In the past 30 years the health insurance industry has seen massive changes as premiums rise, needs differ and the number of people taking out cover drops per capita.
Debate is raging over premium rises and over the demands public hospitals place on private patients to use their own insurance to help cover funding shortfalls.
As people contemplate cutting their level of cover or withdrawing entirely to save money, Michael Oertel has watched the not-for-profits he has headed for the past 22 years, Police Health and Emergency Services Health, increase membership. His staff has grown from two to 50.
“Police and emergency services, they go to the worst scenarios, they go to fires, motor vehicle accidents, we understand that and relate to that,” Oertel says. “We understand the psychiatric needs of our members, they’re on their feet, we have excellent podiatry (benefits), hearing loss from firing guns and other specific services.”
When most people think of health insurance they fail to consider workplace occupational health and safety. Those issues are significant in policing and emergency services, Oertel says, including the need for greater mental health recognition.
Oertel points to an incident in Melbourne in February where an Australian Federal Police officer died from gunshot wounds at the AFP offices. There were no suspicious circumstances. In March a police officer and former soldier walked into an Eyre Peninsula hospital and also took his own life.
“One thing we’re doing is pushing mental health recognition,” he says. “We’re partnering with police associations around Australia and focusing on mental health. We can be very focused because of our membership and very much being able to assist our colleagues. We saw what happened recently and that’s not uncommon, unfortunately.”
Oertel, who had a background in accounting, began his career at Mutual Health in 1980 as a junior accounts clerk. Over 15 years he watched the industry change as funds went from being mutual organisations, where members were shareholders, to listed companies. Mutual Health underwent several iterations and it is now part of Bupa.
In 1995 Oertel took a role at the SA Police Employees Health Fund, a mutual not-for-profit fund only available to police officers and their families, and only including hospital cover. Brand recognition was low because many members had separate funds to cover extras.
Within a year he had expanded its services to extras, with three- quarters of the police force’s 5000 members taking up cover within 12 months. By 1998 the fund had lost its compulsory membership and police no longer had to join as a condition of employment, but Oertel says he lost few members because the cover had been tailored to staff, was reliable and cost effective.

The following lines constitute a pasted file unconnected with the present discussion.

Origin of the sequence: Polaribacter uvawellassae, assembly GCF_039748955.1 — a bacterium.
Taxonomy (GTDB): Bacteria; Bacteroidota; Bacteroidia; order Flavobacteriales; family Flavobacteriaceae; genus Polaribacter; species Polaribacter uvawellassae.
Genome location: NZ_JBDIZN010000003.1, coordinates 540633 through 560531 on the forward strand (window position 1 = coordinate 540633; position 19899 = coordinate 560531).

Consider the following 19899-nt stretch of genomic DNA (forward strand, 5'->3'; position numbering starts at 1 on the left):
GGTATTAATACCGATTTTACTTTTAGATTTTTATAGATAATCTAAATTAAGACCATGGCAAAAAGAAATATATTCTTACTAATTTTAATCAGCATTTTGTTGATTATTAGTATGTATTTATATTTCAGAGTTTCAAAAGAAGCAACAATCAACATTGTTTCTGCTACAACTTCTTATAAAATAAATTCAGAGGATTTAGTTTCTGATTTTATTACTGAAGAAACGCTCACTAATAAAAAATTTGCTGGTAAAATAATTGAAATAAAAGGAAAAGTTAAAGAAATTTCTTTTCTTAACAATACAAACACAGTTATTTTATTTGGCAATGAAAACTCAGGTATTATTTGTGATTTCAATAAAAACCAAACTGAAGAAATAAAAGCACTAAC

As the only fund specifically catering for police nationally, unions began calling Oertel to see if services could expand to their workforces. The fund expanded to the Northern Territory in 2001. In 2003 it expanded to cover Queensland, then Western Australia in 2005, Tasmania in 2007 and Victoria and NSW last year.
Earlier this year Oertel expanded his workforce and launched Emergency Services Health nationally, covering all workers, volunteers and their families. Other emergency service organisations had seen how a fund could improve workplace health and offer services specific to the needs of people in risky or dangerous situations.
As well as expanding eligibility and starting new funds, Oertel has overseen the creation of the HAMBS co-operative as its director. It is an Adelaide-based company that provides software and information technology services to the private health insurance industry — providing more white collar jobs in the industry. He also chairs HIRMAA, which represents private industry or employer-focused health insurers.
If you or someone you know needs help, phone Lifeline on 13 11 14, Beyond Blue on 1300 224 636 or the 24-hour Suicide Call Back Service 1300 659 467.
FLYING NURSE AN ANGEL BUT HIS WORK CAN BRING HIM DOWN
Michael Penno has been flying throughout South Australia and across borders for a decade in his capacity as a Royal Flying Doctor Service flight nurse, saving lives, delivering babies and transporting sick people.
“All nurses in the RFDS also have midwifery training because we transfer a lot of pregnant women,” Penno says. “Eighty per cent of our transfers are done as a flight nurse only, without a doctor, and obviously with a pilot.”
That means there is a great deal of responsibility resting on Penno’s shoulders and he does most of the work.
His own health needs are also different to general nurses but similar to those of a paramedic, working in a mobile environment with specific challenges.
“We’re working around aircraft, there’s noise, we’re in a confined space that moves around unexpectedly,” he says.
“We’re out in turbulence, heat and cold. We can’t control the environment. We have heat and airconditioning and it takes a while to warm up, it’s not like a Qantas flight.”
Penno, 37, says there is also a risk associated with patient care. The RFDS transports mental health patients, people who are drug-affected, and have manual handling issues, including lifting patients who are getting heavier. “The average size of people is getting bigger every year,” he says.
The Adelaide-based nurse works shifts ranging from eight to 11 hours and usually between four and six days a week, juggling family and life around flights.
He and his family are healthy, but he says the demands on his body mean he often needs physiotherapy sessions for back issues, which are generally associated with manual handling tasks.
This piece was orginally published on ‘The Austrialian’ April 8, 2017.